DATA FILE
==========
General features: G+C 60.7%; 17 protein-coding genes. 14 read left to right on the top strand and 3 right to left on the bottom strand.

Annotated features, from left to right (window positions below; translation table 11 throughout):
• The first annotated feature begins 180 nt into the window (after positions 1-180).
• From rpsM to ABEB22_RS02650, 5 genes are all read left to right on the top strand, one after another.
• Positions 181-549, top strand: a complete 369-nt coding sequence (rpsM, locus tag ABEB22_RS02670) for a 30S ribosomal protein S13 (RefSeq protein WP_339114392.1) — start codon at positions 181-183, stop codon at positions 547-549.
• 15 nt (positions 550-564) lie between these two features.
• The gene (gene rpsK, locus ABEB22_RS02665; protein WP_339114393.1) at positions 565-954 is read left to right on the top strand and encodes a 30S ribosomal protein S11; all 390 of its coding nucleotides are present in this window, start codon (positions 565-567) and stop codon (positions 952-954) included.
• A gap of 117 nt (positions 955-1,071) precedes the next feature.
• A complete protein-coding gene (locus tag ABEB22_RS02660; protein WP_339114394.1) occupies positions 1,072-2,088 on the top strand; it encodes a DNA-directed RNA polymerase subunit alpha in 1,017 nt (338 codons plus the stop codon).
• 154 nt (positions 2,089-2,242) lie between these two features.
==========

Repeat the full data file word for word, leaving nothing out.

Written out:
General features: G+C 60.7%; 17 protein-coding genes. 14 read left to right on the top strand and 3 right to left on the bottom strand.

Annotated features, from left to right (window positions below; translation table 11 throughout):
• The first annotated feature begins 180 nt into the window (after positions 1-180).
• From rpsM to ABEB22_RS02650, 5 genes are all read left to right on the top strand, one after another.
• Positions 181-549, top strand: a complete 369-nt coding sequence (rpsM, locus tag ABEB22_RS02670) for a 30S ribosomal protein S13 (RefSeq protein WP_339114392.1) — start codon at positions 181-183, stop codon at positions 547-549.
• 15 nt (positions 550-564) lie between these two features.
• The gene (gene rpsK, locus ABEB22_RS02665; protein WP_339114393.1) at positions 565-954 is read left to right on the top strand and encodes a 30S ribosomal protein S11; all 390 of its coding nucleotides are present in this window, start codon (positions 565-567) and stop codon (positions 952-954) included.
• A gap of 117 nt (positions 955-1,071) precedes the next feature.
• A complete protein-coding gene (locus tag ABEB22_RS02660; protein WP_339114394.1) occupies positions 1,072-2,088 on the top strand; it encodes a DNA-directed RNA polymerase subunit alpha in 1,017 nt (338 codons plus the stop codon).
• 154 nt (positions 2,089-2,242) lie between these two features.